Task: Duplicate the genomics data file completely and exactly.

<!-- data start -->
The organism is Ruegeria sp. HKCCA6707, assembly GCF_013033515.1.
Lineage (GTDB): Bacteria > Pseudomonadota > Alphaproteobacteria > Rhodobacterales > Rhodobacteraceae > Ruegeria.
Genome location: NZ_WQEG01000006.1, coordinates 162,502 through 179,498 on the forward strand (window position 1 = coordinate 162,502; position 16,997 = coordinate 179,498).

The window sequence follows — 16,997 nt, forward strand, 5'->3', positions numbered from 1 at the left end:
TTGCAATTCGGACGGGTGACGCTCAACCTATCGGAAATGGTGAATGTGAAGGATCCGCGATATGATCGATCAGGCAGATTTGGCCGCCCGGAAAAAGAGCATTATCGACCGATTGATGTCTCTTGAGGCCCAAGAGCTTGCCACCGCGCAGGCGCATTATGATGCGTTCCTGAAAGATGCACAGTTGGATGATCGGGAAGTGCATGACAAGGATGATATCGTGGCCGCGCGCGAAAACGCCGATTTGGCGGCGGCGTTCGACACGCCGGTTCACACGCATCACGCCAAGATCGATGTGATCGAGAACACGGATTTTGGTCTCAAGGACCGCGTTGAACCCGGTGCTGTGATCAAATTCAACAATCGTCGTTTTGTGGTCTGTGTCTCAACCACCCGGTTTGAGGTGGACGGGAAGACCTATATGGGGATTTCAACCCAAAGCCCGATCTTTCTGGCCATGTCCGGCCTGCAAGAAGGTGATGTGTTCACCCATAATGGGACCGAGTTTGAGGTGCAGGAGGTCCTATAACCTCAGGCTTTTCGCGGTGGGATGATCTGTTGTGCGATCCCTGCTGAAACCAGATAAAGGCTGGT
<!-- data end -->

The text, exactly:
The organism is Ruegeria sp. HKCCA6707, assembly GCF_013033515.1.
Lineage (GTDB): Bacteria > Pseudomonadota > Alphaproteobacteria > Rhodobacterales > Rhodobacteraceae > Ruegeria.
Genome location: NZ_WQEG01000006.1, coordinates 162,502 through 179,498 on the forward strand (window position 1 = coordinate 162,502; position 16,997 = coordinate 179,498).

The window sequence follows — 16,997 nt, forward strand, 5'->3', positions numbered from 1 at the left end:
TTGCAATTCGGACGGGTGACGCTCAACCTATCGGAAATGGTGAATGTGAAGGATCCGCGATATGATCGATCAGGCAGATTTGGCCGCCCGGAAAAAGAGCATTATCGACCGATTGATGTCTCTTGAGGCCCAAGAGCTTGCCACCGCGCAGGCGCATTATGATGCGTTCCTGAAAGATGCACAGTTGGATGATCGGGAAGTGCATGACAAGGATGATATCGTGGCCGCGCGCGAAAACGCCGATTTGGCGGCGGCGTTCGACACGCCGGTTCACACGCATCACGCCAAGATCGATGTGATCGAGAACACGGATTTTGGTCTCAAGGACCGCGTTGAACCCGGTGCTGTGATCAAATTCAACAATCGTCGTTTTGTGGTCTGTGTCTCAACCACCCGGTTTGAGGTGGACGGGAAGACCTATATGGGGATTTCAACCCAAAGCCCGATCTTTCTGGCCATGTCCGGCCTGCAAGAAGGTGATGTGTTCACCCATAATGGGACCGAGTTTGAGGTGCAGGAGGTCCTATAACCTCAGGCTTTTCGCGGTGGGATGATCTGTTGTGCGATCCCTGCTGAAACCAGATAAAGGCTGGT